There is a very useful section on “Lessons for Policies” in the main report and a handy couple of paragraphs in the UK Country Note. They point out, correctly, that getting people from the bottom of income distribution into work and increasing their human capital so that they can move into well-paid jobs has to be the bedrock of an anti-inequality strategy. And, of course, they counsel against “redistribution strategies based on government transfers and taxes alone” (and I can’t think of anyone I take seriously who’d argue for this). But there’s no getting away from the conclusion that:
Reforming tax and benefit policies is the most direct and powerful instrument for increasing redistributive effects. Large and persistent losses in low-income groups following recessions underline the importance of well-targeted income-support policies. Government transfers – both in cash and in-kind – have an important role to play in guaranteeing that low-income households do not fall further back in the income distribution.
At the other end of the income spectrum, the relative stability of higher incomes – and their longer-term trends – are important to bear in mind in planning broader reforms of redistribution policies. It may be necessary to review whether existing tax provisions are still optimal in light of equity considerations and current revenue requirements.
None of this is to argue that the current tax and benefit system does no good – as I’ve pointed out before, without taxes and benefits this country would be about four times more unequal. Indeed, the OECD report underlines just how important redistribution is. Two conclusions flow from this:
- The cuts and freezes in benefits and tax credits will increase inequality and poverty and reduce social mobility;
- A credible egalitarian strategy must include redistribution.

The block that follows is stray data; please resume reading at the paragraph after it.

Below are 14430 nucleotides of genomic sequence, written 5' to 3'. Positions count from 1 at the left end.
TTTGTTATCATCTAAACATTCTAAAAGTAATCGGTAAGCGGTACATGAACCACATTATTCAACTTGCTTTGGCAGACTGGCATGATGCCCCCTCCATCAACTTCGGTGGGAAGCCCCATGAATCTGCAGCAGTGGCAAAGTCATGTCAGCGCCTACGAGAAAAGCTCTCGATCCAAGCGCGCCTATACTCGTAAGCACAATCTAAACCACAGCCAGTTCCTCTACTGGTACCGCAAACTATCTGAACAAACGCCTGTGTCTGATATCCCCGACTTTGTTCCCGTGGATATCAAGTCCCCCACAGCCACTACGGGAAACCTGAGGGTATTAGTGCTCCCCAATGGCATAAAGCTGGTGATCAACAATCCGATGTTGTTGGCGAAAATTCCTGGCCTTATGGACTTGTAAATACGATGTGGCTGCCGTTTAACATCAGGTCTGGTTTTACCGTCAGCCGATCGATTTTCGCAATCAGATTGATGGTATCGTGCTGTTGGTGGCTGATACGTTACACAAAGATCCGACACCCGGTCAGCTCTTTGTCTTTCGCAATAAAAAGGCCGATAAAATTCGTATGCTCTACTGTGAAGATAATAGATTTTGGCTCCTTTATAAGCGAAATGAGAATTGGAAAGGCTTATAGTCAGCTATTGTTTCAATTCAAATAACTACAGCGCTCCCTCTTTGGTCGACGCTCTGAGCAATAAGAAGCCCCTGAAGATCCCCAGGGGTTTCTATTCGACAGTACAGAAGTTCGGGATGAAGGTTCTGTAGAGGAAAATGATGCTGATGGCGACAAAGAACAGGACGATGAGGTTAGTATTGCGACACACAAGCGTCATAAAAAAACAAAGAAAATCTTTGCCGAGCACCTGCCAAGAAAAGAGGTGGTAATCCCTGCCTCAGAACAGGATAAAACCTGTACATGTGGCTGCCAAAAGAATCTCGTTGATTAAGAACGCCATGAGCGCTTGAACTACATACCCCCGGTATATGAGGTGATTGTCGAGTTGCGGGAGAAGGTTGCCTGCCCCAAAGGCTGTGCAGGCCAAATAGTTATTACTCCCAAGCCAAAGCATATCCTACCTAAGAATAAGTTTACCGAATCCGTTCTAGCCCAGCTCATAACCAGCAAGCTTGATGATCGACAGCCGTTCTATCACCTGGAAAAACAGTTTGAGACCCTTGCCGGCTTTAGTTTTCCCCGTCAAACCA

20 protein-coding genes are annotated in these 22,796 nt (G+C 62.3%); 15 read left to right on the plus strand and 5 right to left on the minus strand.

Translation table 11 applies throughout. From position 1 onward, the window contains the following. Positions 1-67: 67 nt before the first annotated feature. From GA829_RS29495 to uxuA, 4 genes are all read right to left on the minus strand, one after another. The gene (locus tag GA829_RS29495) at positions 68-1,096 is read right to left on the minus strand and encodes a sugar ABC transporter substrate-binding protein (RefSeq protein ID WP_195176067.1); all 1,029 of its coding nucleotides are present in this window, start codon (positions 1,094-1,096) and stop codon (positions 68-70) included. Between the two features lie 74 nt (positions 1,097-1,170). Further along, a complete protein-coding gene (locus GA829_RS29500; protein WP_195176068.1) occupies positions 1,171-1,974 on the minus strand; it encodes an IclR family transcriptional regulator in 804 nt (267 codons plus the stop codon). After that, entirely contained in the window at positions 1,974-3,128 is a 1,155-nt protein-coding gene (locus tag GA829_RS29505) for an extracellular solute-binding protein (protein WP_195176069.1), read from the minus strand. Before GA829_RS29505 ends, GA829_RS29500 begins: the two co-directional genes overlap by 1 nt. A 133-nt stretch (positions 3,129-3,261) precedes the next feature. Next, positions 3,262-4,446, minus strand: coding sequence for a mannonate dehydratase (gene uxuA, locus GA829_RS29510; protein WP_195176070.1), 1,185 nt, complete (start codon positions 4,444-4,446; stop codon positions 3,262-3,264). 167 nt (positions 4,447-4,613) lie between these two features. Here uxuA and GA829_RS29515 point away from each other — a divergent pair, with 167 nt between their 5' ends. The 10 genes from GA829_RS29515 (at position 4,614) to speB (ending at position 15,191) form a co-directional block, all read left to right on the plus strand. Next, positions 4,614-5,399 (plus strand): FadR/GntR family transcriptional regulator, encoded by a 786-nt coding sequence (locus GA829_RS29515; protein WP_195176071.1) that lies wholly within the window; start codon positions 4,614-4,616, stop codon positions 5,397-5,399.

What does this mean for the future? People I respect have argued recently that no government will be able to spend more on benefits for a long time. In particular, the authors of the new pamphlet, In the Black Labour write about “very constrained funding for healthcare, pensions and welfare for the foreseeable future.” They argue that:
spending is not the only way to secure improvements in our country and the lives of its people. In fact it is often the least good way to do so. Structural or institutional reforms, which affect the causes of inequality and injustice, are often better – and invariably more enduring.
As must be obvious, I have severe doubts about this claim. The key elements of the European social model – redistribution, collective bargaining, public ownership – aren’t beyond criticism, but they have certainly been enduring. So far, they have been the only structural/institutional reforms so far to have a wide record of successfully reducing inequality.
The pamphlet talks about how “deeper and more ambitious reforms must be confronted to ensure the economy works for working people.” Well, yes, but I’d like to know a bit more about what they might be.
This caveat doesn’t, of course, show that more redistribution is possible. But it does mean that talk about continuing to pursue equality in a world where there are no more resources for redistribution is misleading. I’m not sure that I accept the argument that resources will continue to be that constrained for such a long period of time, but if they are, perhaps the question the In the Black authors might want to ask is: what objectives might an egalitarian pursue in a world where greater inequality is inevitable?
Never let it be said that it doesn’t matter who runs major institutions. Angel Gurria’s speech launching today’s report is remarkable for its insistence on the importance of inequality – it can’t just be brushed off as an unfortunate by-product of the policies that have to be implemented to achieve economic growth. You can’t imagine the OECD producing a report like this as recently as ten years ago. Of course, there is broader concern about inequality among mainstream economists since the global crisis began, but the contribution of the Secretary-General has been significant too.